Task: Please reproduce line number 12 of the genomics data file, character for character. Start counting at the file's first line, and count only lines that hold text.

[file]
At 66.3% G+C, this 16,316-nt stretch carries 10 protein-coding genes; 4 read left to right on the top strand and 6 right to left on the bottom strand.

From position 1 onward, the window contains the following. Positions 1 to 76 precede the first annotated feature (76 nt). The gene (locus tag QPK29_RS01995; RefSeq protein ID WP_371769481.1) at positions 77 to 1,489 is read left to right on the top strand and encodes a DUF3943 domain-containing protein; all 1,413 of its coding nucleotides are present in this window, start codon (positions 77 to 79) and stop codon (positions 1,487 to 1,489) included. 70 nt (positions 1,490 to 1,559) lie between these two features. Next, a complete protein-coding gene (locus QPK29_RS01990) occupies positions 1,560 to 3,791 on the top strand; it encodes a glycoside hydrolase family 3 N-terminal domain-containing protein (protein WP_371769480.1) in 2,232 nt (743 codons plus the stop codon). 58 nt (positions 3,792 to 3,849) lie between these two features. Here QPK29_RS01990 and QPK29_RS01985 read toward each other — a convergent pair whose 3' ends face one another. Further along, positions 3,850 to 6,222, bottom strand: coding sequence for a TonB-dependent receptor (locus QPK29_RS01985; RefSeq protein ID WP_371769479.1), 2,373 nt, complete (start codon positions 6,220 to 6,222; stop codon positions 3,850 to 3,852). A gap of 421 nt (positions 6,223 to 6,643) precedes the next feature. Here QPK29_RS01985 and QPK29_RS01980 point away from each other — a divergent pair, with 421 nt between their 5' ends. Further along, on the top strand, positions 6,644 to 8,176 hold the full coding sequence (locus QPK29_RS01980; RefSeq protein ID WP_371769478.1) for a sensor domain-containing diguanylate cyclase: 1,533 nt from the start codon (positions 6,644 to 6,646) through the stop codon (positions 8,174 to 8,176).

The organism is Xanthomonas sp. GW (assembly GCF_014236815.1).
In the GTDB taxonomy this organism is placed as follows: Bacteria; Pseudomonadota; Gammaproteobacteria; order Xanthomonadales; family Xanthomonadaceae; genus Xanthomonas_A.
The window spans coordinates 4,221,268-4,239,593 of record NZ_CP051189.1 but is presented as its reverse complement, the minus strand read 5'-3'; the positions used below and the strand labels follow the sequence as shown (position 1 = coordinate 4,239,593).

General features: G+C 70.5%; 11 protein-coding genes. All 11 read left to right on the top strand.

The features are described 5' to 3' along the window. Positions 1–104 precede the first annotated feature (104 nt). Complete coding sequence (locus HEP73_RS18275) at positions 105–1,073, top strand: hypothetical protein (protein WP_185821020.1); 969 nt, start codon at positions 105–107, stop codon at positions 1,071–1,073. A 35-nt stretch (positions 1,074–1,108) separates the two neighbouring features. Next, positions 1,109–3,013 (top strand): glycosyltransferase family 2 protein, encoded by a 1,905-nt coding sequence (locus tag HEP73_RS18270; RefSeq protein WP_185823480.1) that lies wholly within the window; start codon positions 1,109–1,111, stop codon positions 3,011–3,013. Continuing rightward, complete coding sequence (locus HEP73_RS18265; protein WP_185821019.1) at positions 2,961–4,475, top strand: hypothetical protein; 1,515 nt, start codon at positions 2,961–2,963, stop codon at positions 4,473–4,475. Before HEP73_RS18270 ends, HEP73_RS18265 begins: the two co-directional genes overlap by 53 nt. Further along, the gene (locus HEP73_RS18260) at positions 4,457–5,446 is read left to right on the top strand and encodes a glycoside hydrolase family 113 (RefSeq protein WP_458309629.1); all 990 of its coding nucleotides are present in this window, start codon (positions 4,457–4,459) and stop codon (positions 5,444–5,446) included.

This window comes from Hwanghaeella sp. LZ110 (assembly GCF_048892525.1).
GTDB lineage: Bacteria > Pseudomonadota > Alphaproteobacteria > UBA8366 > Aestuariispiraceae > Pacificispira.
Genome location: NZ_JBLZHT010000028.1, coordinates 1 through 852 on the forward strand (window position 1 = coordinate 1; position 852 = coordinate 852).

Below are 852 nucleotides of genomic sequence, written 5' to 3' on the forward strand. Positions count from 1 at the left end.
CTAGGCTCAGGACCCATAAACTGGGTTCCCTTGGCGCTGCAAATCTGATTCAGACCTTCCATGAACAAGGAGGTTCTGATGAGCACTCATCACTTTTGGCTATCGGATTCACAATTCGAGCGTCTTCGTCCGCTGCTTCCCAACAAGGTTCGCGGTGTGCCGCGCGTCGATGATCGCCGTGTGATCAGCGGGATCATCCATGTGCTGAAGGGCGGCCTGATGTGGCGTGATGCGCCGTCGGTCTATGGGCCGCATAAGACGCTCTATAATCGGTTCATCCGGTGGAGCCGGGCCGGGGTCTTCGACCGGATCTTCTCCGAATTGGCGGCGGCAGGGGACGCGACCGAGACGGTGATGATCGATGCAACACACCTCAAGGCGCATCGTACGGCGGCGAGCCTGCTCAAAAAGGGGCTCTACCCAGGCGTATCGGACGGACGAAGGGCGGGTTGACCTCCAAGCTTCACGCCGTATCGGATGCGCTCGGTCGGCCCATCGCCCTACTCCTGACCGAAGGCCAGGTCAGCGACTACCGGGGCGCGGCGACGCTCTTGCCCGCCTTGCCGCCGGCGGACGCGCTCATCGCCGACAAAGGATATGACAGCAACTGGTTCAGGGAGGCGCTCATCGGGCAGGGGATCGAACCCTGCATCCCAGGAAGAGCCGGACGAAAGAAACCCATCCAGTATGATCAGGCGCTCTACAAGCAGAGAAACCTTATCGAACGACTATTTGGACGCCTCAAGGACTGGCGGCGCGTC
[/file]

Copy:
CTAGGCTCAGGACCCATAAACTGGGTTCCCTTGGCGCTGCAAATCTGATTCAGACCTTCCATGAACAAGGAGGTTCTGATGAGCACTCATCACTTTTGGCTATCGGATTCACAATTCGAGCGTCTTCGTCCGCTGCTTCCCAACAAGGTTCGCGGTGTGCCGCGCGTCGATGATCGCCGTGTGATCAGCGGGATCATCCATGTGCTGAAGGGCGGCCTGATGTGGCGTGATGCGCCGTCGGTCTATGGGCCGCATAAGACGCTCTATAATCGGTTCATCCGGTGGAGCCGGGCCGGGGTCTTCGACCGGATCTTCTCCGAATTGGCGGCGGCAGGGGACGCGACCGAGACGGTGATGATCGATGCAACACACCTCAAGGCGCATCGTACGGCGGCGAGCCTGCTCAAAAAGGGGCTCTACCCAGGCGTATCGGACGGACGAAGGGCGGGTTGACCTCCAAGCTTCACGCCGTATCGGATGCGCTCGGTCGGCCCATCGCCCTACTCCTGACCGAAGGCCAGGTCAGCGACTACCGGGGCGCGGCGACGCTCTTGCCCGCCTTGCCGCCGGCGGACGCGCTCATCGCCGACAAAGGATATGACAGCAACTGGTTCAGGGAGGCGCTCATCGGGCAGGGGATCGAACCCTGCATCCCAGGAAGAGCCGGACGAAAGAAACCCATCCAGTATGATCAGGCGCTCTACAAGCAGAGAAACCTTATCGAACGACTATTTGGACGCCTCAAGGACTGGCGGCGCGTC